Introducing Your New Cat To Your Other Pets
It is important to have realistic expectations when introducing
a new pet to a resident pet. Some cats are more social than other
cats. For example, an eight year old cat that has never been around
other animals may never learn to share her territory
(and her people) with other pets in the household. However, an eight
week old kitten separated from her mom and littermates for the first
time, might prefer to have a cat or dog companion. Cats are territorial
and need to be introduced to other animal very slowly in order to
give them time to get used to each other before there is a face-to-face
confrontation. Slow introductions help prevent fearful and aggressive
problems from developing.
Confine your new cat to one medium-sized room with her litter box, food, water and a bed. Feed your resident pets
and the newcomer on each side of the door to this room. This will help all of them to associate something enjoyable
(eating!) with each other’s smells. Do not put the food so close to the door that the animals are too upset by each
other’s presence to eat. Gradually move the dishes closer to the door until your pets can eat calmly, directly on
either side of the door. Next, use two doorstops to prop open the door just enough to allow the animals to see each
other, and repeat the whole process.
Switch sleeping blankets or beds between your new cat and your resident animals so they have a chance to become
accustomed to each other’s scent. Rub a towel on one animal and put it underneath the food dish of another animal.
Your should do this with each animal in the house.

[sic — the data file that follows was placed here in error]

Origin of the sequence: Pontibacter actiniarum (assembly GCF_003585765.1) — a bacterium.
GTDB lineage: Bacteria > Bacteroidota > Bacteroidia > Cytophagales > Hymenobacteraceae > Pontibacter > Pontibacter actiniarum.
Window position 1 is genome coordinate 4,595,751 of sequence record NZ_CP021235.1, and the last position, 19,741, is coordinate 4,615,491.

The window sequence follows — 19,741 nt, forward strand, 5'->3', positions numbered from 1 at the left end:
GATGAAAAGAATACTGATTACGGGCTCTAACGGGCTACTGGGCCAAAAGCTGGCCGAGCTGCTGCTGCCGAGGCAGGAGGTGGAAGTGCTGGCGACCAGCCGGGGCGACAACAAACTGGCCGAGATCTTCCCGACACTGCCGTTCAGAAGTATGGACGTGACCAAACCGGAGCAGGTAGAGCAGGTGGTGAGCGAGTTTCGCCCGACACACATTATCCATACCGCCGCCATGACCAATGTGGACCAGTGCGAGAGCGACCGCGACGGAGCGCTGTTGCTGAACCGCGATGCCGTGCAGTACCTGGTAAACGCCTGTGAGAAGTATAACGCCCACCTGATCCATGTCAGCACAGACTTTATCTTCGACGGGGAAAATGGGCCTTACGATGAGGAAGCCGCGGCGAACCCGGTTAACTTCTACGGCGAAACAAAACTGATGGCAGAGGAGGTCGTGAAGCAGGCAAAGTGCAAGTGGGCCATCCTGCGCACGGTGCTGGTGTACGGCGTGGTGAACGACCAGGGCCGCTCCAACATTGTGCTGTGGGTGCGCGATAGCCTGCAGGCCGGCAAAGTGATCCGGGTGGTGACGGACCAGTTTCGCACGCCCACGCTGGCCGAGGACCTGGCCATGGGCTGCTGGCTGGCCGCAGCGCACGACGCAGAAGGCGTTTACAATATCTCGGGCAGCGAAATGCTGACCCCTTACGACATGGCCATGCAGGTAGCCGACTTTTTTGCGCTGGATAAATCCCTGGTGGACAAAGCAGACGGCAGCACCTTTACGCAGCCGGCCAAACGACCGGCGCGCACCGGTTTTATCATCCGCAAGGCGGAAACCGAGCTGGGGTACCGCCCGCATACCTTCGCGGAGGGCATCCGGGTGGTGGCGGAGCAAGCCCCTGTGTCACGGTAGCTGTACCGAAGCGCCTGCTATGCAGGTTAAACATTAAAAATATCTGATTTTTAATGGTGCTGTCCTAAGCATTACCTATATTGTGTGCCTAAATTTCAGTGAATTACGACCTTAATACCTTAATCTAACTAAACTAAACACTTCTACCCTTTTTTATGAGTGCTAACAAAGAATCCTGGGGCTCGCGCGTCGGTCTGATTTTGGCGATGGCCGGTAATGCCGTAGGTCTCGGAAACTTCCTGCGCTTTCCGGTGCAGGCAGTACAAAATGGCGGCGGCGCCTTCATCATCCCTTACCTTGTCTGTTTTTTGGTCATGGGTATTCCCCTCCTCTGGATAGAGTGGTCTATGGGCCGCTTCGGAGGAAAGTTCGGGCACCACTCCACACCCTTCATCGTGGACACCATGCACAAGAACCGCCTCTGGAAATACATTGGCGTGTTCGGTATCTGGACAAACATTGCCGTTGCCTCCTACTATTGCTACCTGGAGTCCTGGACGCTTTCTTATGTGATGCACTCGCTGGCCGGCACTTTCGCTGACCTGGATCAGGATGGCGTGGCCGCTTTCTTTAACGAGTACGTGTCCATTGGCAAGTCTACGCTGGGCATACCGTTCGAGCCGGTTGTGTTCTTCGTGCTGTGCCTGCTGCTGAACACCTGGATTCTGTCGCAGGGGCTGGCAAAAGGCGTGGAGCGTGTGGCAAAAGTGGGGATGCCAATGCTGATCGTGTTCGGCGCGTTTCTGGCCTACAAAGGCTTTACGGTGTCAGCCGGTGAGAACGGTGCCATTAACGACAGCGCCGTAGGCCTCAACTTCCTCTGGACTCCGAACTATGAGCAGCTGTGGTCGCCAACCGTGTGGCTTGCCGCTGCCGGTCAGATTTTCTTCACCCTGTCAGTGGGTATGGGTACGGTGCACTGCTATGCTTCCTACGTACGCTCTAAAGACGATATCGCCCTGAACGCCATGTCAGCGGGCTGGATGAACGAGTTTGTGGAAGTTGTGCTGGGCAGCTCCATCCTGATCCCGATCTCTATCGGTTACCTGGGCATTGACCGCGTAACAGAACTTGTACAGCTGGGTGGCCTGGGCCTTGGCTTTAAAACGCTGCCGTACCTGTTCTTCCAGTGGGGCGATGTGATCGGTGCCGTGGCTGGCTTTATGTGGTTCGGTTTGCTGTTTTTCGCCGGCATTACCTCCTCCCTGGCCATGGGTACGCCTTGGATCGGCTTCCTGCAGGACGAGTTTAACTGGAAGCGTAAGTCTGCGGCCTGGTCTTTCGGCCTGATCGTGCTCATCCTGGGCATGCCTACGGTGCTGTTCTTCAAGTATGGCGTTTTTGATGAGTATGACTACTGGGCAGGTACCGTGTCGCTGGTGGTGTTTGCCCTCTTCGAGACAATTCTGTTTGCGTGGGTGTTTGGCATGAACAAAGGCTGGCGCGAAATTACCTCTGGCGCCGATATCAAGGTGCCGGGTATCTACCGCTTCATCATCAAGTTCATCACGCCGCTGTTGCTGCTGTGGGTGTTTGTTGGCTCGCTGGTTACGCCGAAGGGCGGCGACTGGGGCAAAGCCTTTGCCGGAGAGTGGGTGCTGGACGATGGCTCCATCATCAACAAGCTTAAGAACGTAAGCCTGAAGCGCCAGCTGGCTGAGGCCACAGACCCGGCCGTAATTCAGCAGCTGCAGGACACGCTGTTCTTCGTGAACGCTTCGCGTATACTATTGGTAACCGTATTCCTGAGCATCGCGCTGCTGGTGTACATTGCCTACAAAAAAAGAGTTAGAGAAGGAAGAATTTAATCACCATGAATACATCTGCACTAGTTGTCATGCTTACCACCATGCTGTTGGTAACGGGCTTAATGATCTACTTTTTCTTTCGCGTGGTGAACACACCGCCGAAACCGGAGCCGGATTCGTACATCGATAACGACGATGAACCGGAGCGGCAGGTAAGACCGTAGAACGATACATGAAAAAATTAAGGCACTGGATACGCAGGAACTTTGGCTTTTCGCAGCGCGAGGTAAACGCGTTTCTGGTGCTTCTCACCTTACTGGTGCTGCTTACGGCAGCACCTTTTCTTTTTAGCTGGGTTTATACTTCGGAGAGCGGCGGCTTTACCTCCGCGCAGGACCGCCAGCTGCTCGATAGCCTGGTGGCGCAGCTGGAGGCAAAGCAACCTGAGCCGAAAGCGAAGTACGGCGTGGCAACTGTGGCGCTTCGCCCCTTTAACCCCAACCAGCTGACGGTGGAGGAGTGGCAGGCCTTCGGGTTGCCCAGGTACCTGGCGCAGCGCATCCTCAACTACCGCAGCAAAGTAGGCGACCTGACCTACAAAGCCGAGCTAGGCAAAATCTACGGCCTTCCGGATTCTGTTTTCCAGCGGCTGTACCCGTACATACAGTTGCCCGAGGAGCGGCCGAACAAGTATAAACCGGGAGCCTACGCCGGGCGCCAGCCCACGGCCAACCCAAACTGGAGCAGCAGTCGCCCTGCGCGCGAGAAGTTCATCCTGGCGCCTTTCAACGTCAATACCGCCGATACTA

Switch Living Areas
Once your new cat is using her litter box and eating regularly while confined, let her have free time in the house
while confining your other animals to the new cat’s room. This switch provides another way for the animals to
experience each other’s scents without a face-to-face meeting. It also allows the newcomer to become familiar with
her new surroundings without being frightened by the other animals.
Avoid Fearful and Aggressive Meetings
Avoid any interactions between your pets that result in either fearful or aggressive behaviour. If these responses
are allowed to become a habit, they can be difficult to change. It is better to introduce your pets to each other
gradually that neither animal becomes afraid or aggressive. You can expect mild forms of these behaviours, but
do not give them the opportunity to intensify. If either animal becomes fearful or aggressive, separate them, and
start over with the introduction process in a series of very small, gradual steps, as outlined earlier.
If one of your pets has a medical problem or is injured, this could stall the introduction process. Check with your
veterinarian to be sure that all of your pets are healthy. You will also want to have at least one litter box per cat,
and you will probably need to clean all of the litter boxes more frequently. Make sure that none of the cats are
being “ambushed” by another while trying to use the litter box. Try to keep your resident pet’s schedule as close
as possible to what it was before the newcomer’s appearance. Cats can make lots of noise, pull each other’s hair,
and roll around quite dramatically without either cat being injured. If small spats do occur between your cats, you
should not attempt to intervene directly to separate the cats. Instead, make a loud noise, throw a pillow, or use a
squirt bottle with water so separate the cats. Give them a chance to calm down before re-introducing them to each
other. Be sure each cat has a safe hiding place.
Cat to Dog Introductions
Dogs can kill a cat very easily, even if they are only playing. All it takes is one shake and the cat’s neck can break.
Some dogs have such a high prey drive they should never be left alone with a cat. Dogs usually want to chase and
play with cats, and cats usually become afraid and defensive. Use the techniques described above to begin
introducing your new cat to your resident dog. In addition:
If your dog doesn’t already know the commands “sit,” “down,” “come” and “stay,” you should begin working on